I have been invited into a number of environments to create site-specific works. These have been either a personal response to a place or process-based pieces which provide a framework within which people collaborate to make something much larger than themselves and enjoy developing their own skills alongside mine.
City & Hackney Carers’ Centre, London. 2013
Seven-week residency at the City & Hackney Carers’ Centre, working with a wonderful group of adult carers to create a collaborative sculpture for the building . The project was initiated by Create (Arts) Ltd, with sponsorship by the City law firm, Reed Smith. Using the theme of “Seasons of Life”, we explored explored a variety of 3D construction techniques and media, culminating in this undulating matrix of willow and raffia, bearing images which express the of the highs and lows of life as a carer.
I designed the weekly workshops to develop the participants creative thinking skills alongside their “making” skills. This was an essential part of the process as it was important that final sculpture carried real meaning (personal and universal), as well as being decorative .
Miranda Barry Daycare Centre, Chelsea, London (in conjunction with Create (Arts) Ltd). 2009
“The Memory Tree” Mixed Media. Dimensions: width 1.5m x height 2.5m.
Site-specific sculpture, made in collaboration with a group of over 65’s who attended the Centre. As the artist on the project, my brief was to find a concept that was relevant to the location and stimulating for for group I would be working with. I then had to design and build a series structures that would provide a framework within which each participant could explore their own creative ideas. The resulting tree, made from wood, willow withies, woven raffia and other media, incorporated images of people and places that are significant in the lives of those that made it.
Both the form of the Tree, and the weaving and collaborative processes involved in making it, were metaphors for the myriad connections and growth that define our lives.
The final sculpture grew out of series of drawing, weaving, mixed media and painting workshops. The majority of the participants in the group were suffering from various degrees of age-related physical and mental disabilities. An important aspect of the residency was reconnecting these people with a sense of own creativity and improving their motor skills.
SW1 Gallery, London. 2006 and 2007
For the SW1 Gallery, Victoria, London I was invited to create sculptural projects for SouthWestFest (London Borough of Westminster Annual Arts Festival) 2 years in succession. I used the ideas I was exploring in my own practice (slotted sculpture that can can be assembled and dismantled like flat-pack furniture) to initiate the concept for the structures: discs or squares of cardboard, which provide a surface to carry an image.
In 2006 I devised the project around the theme of “Landmarks“. Working with six local schools, each group chose a key landmark in Westminster, from the Oxo Tower to the River Thames, to research and draw/paint. The finished artwork was mounted on large cards, which I slotted together into architectural forms. I incorporated the research into a giant map of the relative locations of the landmarks to provide a contextual setting for the 3-dimensional structures.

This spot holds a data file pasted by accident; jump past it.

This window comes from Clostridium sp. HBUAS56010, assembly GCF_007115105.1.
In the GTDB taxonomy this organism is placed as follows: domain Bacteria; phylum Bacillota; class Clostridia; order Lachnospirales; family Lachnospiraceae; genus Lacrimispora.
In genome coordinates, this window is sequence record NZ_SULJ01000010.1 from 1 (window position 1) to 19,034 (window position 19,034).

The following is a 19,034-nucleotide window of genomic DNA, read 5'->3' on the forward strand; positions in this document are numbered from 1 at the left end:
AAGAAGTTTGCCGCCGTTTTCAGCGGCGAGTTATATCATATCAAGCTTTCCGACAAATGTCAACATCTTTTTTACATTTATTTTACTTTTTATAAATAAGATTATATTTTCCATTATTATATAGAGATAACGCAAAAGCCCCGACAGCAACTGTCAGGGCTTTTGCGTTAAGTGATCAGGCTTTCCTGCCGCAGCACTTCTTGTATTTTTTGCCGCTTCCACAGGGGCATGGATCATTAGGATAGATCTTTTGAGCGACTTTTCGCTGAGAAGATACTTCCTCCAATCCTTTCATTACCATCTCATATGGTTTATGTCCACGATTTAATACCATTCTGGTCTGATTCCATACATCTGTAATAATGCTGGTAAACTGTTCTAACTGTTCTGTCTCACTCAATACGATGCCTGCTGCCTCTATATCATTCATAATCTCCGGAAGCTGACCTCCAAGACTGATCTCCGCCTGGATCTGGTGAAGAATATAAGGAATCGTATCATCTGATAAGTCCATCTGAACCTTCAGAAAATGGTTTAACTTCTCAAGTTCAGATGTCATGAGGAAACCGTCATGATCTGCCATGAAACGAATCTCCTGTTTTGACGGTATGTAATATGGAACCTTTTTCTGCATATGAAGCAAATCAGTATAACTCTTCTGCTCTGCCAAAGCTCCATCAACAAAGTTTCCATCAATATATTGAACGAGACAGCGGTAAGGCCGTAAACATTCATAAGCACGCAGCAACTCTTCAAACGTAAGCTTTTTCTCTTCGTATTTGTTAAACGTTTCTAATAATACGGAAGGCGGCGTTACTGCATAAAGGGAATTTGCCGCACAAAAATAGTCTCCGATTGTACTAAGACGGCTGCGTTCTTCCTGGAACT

In 2007, I created “Perfect Worlds“, again in collaboration with children and young people from local schools. The theme encouraged them to express their thoughts on how they would like their world to be. I created an exhibition of all the visual and written research work produced during the course of the project to provide a setting for the giant icosahedrons I built from cardboard discs covered with the finished artwork.
De Le Warr Pavilion, Bexhill-on-Sea. 2006
“Visual Dominoes” Mixed media on cardboard.
Interactive art “games” designed to invite the participation of gallery visitors of all ages, and to engage with different types of creative process. The overall concept was a chain-reaction of ideas, each person inspiring the next. All the games lasted nearly three months, developing into works that incorporated several thousand contributions. The key game was “Visual Dominoes”, in which the each participant drew or collaged a small image expressing an idea of ‘Englishness’, inspired by the image produced by the previous participant. The images were copied and pasted on to black cards, like giant dominoes and displayed the flow of ideas as they spread over the gallery walls.
Cavendish Astrophysics Group, Rutherford Laboratories, University of Cambridge. 1994
“Einstein’s Jigsaw” Acrylic and mixed media on wood. Dimensions: width 250cm x height 180cm.
Site-specific wall sculpture experimenting with ways of giving physical form to “space” and dark matter. Two well-known scientific equations were embedded in the design, written in constellations, as a contemporary take on how we project our interpretations onto everything we see, as in the past, humans joined the stars together to create the shapes of their gods.
As well as engaging with ongoing research at the Observatory, the sculpture also incorporated scientific discoveries made during its history, for example, the discovery that the distant galaxy, Cygnus A, was the brightest extragalactic radio source in the northern sky. It is represented as a spinning top, an image suggested by Professor John Baldwin’s own metaphor for the behaviour of a radio galaxy.